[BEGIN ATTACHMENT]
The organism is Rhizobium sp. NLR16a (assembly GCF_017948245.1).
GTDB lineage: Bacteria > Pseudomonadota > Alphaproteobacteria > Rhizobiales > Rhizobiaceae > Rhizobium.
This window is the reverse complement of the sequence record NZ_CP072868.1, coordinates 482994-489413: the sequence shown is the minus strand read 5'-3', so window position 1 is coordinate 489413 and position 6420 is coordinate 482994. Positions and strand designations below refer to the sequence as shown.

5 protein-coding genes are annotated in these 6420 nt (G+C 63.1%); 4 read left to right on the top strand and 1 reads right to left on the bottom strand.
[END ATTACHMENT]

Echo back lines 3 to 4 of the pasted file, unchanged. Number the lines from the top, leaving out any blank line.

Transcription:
This window is the reverse complement of the sequence record NZ_CP072868.1, coordinates 482994-489413: the sequence shown is the minus strand read 5'-3', so window position 1 is coordinate 489413 and position 6420 is coordinate 482994. Positions and strand designations below refer to the sequence as shown.

5 protein-coding genes are annotated in these 6420 nt (G+C 63.1%); 4 read left to right on the top strand and 1 reads right to left on the bottom strand.